Category: Comic Reviews
Written by James Ferguson
Published on Thursday, 07 August 2014 17:22
"Bad Dog: Volume 1 – In the Land of Milk and Money" Trade Paperback Review
Written by James Ferguson
Published by Image Comics
Written by Joe Kelly
Illustrated by Diego Greco
2014, 212 Pages
Graphic novel released on July 29th, 2014
If Star Wars has taught me anything, it's that life as a bounty hunter is difficult. Aside from the dangers of Sarlacc Pits and various aliens shooting first, you have to struggle just to make ends meet. Fortunately, bounty hunters Lou and Wendell don't let that get them down. Of course, it probably helps that Lou is a werewolf and Wendell is a former priest that's drunk more often than not. This life seems to be wearing on Lou. He's ready for a change but he's not quite sure as to what that should be. This is where Bad Dog starts up in the first arc, entitled In the Land of Milk and Money.
Lou is an intriguing character from the get go. He's a werewolf that refuses to turn back into his human form because he's so disgusted with mankind. This results in some comical situations as people come face to face with an eight foot tall dog sporting a cowboy hat and shades. Lou has been through some shit over the years, some of which is alluded to throughout this trade paperback. He drowns his sorrow in alcohol or just mopes about sometimes, unsure as to what to do with his life. It's a real existential crisis. What else can he really do? There aren't many career choices available for a werewolf.
Don't get me wrong though, Bad Dog is a comedy. It isn't solely about a lycanthrope's journey to find himself. The antics that Lou and Wendell get into are ridiculous. They take down a group of neo-Nazis and utterly humiliate them, all with huge smiles on their faces because these guys totally deserve it. The first interaction between one of the skinheads and Lou is priceless. For some reason, Lou is not recognized as a werewolf at first. Instead he's called something else entirely and the reaction is amazing.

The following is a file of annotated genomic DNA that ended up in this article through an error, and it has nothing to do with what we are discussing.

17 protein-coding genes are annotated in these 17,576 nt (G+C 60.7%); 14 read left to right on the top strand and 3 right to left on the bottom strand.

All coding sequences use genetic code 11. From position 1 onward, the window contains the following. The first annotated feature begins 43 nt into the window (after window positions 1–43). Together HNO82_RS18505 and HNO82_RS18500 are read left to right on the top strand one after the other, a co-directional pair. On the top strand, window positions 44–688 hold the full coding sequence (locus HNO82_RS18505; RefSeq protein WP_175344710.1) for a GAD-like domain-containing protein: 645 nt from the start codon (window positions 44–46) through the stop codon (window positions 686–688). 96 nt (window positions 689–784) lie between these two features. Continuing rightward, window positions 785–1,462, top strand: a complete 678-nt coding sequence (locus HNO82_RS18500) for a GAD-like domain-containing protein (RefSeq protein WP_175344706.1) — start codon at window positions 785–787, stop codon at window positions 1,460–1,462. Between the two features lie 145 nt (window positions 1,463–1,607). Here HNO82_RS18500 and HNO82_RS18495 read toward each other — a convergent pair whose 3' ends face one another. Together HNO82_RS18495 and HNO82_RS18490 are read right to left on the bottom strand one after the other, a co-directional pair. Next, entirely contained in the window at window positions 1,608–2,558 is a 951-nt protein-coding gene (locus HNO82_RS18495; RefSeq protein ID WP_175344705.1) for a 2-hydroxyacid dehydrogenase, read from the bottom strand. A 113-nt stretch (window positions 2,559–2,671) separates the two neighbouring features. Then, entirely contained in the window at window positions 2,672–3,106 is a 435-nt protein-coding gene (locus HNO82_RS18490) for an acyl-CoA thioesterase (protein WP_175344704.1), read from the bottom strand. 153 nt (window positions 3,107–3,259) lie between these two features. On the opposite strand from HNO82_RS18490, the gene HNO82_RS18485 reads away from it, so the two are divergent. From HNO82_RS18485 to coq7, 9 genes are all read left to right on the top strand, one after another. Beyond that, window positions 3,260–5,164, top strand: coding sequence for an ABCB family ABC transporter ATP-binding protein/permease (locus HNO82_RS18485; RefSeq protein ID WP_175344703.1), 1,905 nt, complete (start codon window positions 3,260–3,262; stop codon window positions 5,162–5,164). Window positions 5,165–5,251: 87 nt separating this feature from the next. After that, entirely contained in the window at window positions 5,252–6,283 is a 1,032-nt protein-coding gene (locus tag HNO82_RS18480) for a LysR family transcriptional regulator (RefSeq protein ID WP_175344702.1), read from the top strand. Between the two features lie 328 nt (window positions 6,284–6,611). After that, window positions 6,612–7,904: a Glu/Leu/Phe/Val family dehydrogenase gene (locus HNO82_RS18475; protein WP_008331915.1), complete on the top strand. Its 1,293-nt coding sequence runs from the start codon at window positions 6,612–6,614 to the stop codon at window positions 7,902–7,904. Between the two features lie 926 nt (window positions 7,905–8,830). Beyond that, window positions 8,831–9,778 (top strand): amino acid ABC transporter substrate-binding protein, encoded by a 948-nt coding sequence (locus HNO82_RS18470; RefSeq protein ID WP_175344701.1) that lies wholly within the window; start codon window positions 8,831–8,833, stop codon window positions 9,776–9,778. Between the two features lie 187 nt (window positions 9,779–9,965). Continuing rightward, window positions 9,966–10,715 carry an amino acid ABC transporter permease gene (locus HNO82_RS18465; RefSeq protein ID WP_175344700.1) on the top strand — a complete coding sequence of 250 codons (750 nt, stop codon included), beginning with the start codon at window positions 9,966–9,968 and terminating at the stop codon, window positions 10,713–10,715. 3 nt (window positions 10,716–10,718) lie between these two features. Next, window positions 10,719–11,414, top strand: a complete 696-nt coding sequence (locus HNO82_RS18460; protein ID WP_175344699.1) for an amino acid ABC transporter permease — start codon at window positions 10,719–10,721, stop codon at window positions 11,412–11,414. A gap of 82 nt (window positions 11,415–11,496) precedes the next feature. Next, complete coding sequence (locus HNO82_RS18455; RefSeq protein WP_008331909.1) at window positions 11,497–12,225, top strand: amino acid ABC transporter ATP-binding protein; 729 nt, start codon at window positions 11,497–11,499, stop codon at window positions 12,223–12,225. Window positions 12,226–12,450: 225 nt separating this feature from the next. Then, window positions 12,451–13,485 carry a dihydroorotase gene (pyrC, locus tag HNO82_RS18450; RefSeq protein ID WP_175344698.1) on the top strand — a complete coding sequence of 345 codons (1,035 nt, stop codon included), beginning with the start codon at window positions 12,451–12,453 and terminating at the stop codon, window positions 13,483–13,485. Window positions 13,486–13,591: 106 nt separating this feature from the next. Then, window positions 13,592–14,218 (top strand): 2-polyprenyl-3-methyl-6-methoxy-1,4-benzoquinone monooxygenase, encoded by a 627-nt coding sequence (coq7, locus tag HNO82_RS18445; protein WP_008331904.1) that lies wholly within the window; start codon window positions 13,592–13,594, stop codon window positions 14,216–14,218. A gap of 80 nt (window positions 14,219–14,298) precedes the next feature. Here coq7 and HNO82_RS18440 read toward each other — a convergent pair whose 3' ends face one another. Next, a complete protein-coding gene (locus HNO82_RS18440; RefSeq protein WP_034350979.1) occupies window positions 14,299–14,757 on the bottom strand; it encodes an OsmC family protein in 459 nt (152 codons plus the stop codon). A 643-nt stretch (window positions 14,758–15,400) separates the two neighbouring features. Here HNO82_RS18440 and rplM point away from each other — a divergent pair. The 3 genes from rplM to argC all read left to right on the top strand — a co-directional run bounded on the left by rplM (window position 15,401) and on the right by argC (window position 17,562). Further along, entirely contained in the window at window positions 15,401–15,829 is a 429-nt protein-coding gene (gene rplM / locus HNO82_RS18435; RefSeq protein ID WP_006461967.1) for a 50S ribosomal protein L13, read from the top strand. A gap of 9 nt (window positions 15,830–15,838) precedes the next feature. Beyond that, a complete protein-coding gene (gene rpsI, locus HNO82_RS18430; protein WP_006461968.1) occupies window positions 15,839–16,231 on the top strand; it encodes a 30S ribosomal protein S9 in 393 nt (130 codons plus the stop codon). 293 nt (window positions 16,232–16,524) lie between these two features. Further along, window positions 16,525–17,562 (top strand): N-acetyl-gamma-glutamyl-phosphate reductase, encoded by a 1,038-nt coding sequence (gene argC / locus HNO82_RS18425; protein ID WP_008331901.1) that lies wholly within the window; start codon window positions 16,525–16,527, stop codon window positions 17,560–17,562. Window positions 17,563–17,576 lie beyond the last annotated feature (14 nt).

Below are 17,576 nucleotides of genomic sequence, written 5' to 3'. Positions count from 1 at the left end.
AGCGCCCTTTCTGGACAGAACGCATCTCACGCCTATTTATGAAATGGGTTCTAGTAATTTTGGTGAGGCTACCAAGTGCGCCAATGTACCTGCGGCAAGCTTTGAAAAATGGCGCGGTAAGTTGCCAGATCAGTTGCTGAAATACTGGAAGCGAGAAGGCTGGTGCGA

While most of Bad Dog deals with the normal world with Lou being the odd man out, it does deal with some other elements of the supernatural. There's a scene where Lou takes on a group of vampires in which writer Joe Kelly describes the bloodsuckers in the most entertaining way I've seen in years: “If Mad Cow Disease fucked AIDS and their baby was raised by rats with gonorrhea, that's vampirism. Vampires are the absolute anus of the undead.” They're depicted as bloodthirsty savages, knowing nothing more than how to feed. Artist Diego Graco makes this one of the best scenes in the book as Lou literally tears through these creatures. There's one point where he smashes three of their heads together in a bloody mess.
Speaking of Graco, he does a fantastic job with the artwork for Bad Dog. He captures the humor on every page with the facial expressions alone. Wendell specifically is a treasure trove of odd looks and gross humor. He's built like a fat, balding version of Wolverine with a tattoo across his chest that reads “God's Johnson.” Lou is on the other side of the spectrum. He's more reserved. You can feel the weight he carries on his shoulders in every panel. On the rare occasions that he lets himself go, he's like an exposed nerve, acting on pure emotion. He's able to forget all of his life's woes for just a few minutes while he bashes in some skulls.
Bad Dog culminates in a trip to Las Vegas that would make Hunter S. Thompson blush. It's the perfect cap to the first arc and includes (but is not limited to) a donkey show, bull semen, and a giant carton of milk. Lou and Wendell are a chaotic whirlwind spiraling through a haven of insanity and they could not be more at home.
Lou is a reluctant hero. Those are usually the best kind. He's looking for purpose in a world that doesn't seem to have any. Despite this, he's found a small spot in the Southwest United States to carve out something resembling a normal life filled with convicts and booze. There are a ton of little tidbits dropped along the way for Bad Dog in this trade paperback that I hope to see explored further in future issues. We don't know why exactly Lou feels this way about humanity or how he became a werewolf in the first place. What could have pushed him to be so far removed from the world?
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